Department of Applied Physics and Materials Science - Applied Physics

News & Events

Highlights

How Iron Feels the Heat

02-13-15

Brent Fultz, Barbara and Stanley R. Rawn, Jr., Professor of Materials Science and Applied Physics, and colleagues’ recent work provides evidence for how iron's magnetism plays a role in its curious properties—an understanding that could help researchers develop better and stronger steel. With a better computational model for the thermodynamics of iron at different temperatures—one that takes into account the effects of both magnetism and atomic vibrations—metallurgists will now be able to more accurately predict the thermodynamic properties of iron alloys as they alter their recipes. [Caltech story]

Tags: APhMS research highlights Brent Fultz

New Technique Could Harvest More of the Sun's Energy

11-26-14

Harry A. Atwater, Jr., Howard Hughes Professor of Applied Physics and Materials Science as well as Director of the Resnick Sustainability Institute, and colleagues have created a new technique to harness the lost energy from solar panels. “Silicon absorbs only a certain fraction of the spectrum, and it's transparent to the rest. If I put a photovoltaic module on my roof, the silicon absorbs that portion of the spectrum, and some of that light gets converted into power. But the rest of it ends up just heating up my roof," explains Professor Atwater. Now they have found a way to absorb and make use of these infrared waves with a structure composed not of silicon, but entirely of metal. [Caltech story]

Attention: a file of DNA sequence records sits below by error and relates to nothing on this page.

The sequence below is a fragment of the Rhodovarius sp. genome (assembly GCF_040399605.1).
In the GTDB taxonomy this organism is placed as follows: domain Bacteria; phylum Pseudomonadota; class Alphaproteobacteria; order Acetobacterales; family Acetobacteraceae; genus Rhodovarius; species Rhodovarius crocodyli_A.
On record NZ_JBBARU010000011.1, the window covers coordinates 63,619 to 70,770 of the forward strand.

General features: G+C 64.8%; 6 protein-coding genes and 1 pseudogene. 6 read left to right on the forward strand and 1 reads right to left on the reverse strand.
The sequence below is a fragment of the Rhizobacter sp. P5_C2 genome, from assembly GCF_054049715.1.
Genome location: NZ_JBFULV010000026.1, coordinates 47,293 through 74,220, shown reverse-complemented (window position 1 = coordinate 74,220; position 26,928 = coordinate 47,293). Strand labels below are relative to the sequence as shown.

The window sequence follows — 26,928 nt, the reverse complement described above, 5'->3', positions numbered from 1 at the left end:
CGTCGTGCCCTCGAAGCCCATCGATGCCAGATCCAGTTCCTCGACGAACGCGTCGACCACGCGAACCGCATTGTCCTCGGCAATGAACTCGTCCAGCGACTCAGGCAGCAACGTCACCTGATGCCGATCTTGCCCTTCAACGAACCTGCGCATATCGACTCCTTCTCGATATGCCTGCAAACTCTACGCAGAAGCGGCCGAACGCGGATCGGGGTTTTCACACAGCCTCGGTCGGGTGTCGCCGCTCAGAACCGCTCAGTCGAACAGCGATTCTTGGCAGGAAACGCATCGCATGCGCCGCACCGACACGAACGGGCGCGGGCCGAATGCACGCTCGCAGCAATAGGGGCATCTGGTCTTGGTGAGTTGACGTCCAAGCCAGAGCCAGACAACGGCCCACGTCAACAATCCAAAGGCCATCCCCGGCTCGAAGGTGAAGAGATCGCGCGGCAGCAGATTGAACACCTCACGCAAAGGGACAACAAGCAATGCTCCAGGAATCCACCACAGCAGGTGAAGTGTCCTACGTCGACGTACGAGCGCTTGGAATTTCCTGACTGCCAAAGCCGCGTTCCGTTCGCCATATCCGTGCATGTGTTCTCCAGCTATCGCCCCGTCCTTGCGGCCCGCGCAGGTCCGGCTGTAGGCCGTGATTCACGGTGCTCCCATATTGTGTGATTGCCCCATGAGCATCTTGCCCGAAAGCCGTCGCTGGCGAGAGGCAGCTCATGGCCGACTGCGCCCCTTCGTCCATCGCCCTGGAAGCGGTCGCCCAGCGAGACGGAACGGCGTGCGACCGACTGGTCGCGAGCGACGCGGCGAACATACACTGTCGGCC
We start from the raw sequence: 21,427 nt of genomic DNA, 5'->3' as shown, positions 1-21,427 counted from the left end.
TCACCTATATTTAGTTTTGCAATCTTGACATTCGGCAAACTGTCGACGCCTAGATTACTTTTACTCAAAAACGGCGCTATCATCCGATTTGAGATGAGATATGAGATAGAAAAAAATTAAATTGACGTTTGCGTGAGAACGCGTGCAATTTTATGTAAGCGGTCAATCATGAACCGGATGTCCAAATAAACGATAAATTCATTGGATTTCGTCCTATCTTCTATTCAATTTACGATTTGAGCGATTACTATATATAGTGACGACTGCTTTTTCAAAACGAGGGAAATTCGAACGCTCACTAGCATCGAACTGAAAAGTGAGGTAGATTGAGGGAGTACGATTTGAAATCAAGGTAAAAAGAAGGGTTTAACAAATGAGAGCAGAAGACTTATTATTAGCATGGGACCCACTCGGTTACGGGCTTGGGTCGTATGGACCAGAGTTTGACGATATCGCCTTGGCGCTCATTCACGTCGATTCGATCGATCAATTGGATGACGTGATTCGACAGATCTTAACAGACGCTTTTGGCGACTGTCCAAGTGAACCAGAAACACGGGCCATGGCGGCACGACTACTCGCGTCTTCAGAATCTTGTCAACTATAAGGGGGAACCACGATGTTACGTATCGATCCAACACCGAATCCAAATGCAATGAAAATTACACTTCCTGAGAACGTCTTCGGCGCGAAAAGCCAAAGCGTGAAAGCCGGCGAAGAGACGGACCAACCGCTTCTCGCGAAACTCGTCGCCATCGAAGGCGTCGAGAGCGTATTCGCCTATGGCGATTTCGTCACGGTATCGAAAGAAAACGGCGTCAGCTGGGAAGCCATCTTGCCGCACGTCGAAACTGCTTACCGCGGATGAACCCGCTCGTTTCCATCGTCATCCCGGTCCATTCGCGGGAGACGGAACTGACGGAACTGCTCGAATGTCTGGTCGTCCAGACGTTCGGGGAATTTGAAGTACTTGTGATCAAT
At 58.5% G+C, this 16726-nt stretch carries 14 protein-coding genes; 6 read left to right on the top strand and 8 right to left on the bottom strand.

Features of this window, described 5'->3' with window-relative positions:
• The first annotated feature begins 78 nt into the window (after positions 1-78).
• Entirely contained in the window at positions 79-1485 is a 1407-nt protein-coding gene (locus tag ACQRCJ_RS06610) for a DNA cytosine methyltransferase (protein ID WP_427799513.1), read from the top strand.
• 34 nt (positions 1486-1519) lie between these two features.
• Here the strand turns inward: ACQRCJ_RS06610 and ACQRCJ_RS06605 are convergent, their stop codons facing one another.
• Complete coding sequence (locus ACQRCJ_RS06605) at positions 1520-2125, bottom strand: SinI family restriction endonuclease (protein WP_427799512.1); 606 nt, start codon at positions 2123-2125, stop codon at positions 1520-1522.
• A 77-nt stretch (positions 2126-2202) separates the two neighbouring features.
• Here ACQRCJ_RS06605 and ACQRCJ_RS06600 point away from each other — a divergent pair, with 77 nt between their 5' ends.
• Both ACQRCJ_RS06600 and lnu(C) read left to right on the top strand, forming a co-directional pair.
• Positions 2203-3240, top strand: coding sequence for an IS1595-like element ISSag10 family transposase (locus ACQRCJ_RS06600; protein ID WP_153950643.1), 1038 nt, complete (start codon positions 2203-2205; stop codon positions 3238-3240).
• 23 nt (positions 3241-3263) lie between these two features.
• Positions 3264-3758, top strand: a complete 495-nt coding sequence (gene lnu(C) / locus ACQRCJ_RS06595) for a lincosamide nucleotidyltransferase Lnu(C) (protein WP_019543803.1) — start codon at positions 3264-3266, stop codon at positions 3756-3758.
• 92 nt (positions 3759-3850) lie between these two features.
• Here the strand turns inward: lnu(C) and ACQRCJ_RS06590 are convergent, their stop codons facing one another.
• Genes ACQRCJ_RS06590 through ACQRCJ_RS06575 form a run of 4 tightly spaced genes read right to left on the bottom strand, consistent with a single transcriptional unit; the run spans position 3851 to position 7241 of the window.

Tags: APhMS energy research highlights Harry Atwater

Heat Transfer Sets the Noise Floor for Ultrasensitive Electronics

11-10-14

Austin Minnich, Assistant Professor of Mechanical Engineering and Applied Physics, and colleagues have identified a source of electronic noise that could affect the functioning of instruments operating at very low temperatures, such as devices used in radio telescopes and advanced physics experiments. The team's findings also suggest that it may be possible to develop engineering strategies to make phonon heat transfer more efficient at low temperatures. For example, one possibility might be to change the design of transistors so that phonon generation takes place over a broader volume. "If you can make the phonon generation more spread out, then in principle you could reduce the temperature rise that occurs," Professor Minnich says. "We don't know what the precise strategy will be yet, but now we know the direction we should be going. That's an improvement." [Caltech release]

Tags: APhMS research highlights MCE Austin Minnich

Making Hotter Engines and Lasting Artwork

11-07-14

Katherine Faber, Simon Ramo Professor of Materials Science, studies the reasons why brittle ceramics fracture—and how these materials can be made stronger and tougher in the future. Her research interests have also been applied to sustainability and the arts. [Interview with Professor Faber] [ENGenious article]

Tags: APhMS research highlights Katherine Faber

Inside the Caltech Laboratories of Professors Atwater and Arnold

10-17-14

The creators of the Austrian TV documentary TM Wissen (TM Knowledge) go inside the laboratories of Professors Harry A. Atwater, Jr. and Frances H. Arnold to learn more about their research at Caltech.

Tags: APhMS energy research highlights Harry Atwater

Ceramics Don't Have To Be Brittle

09-11-14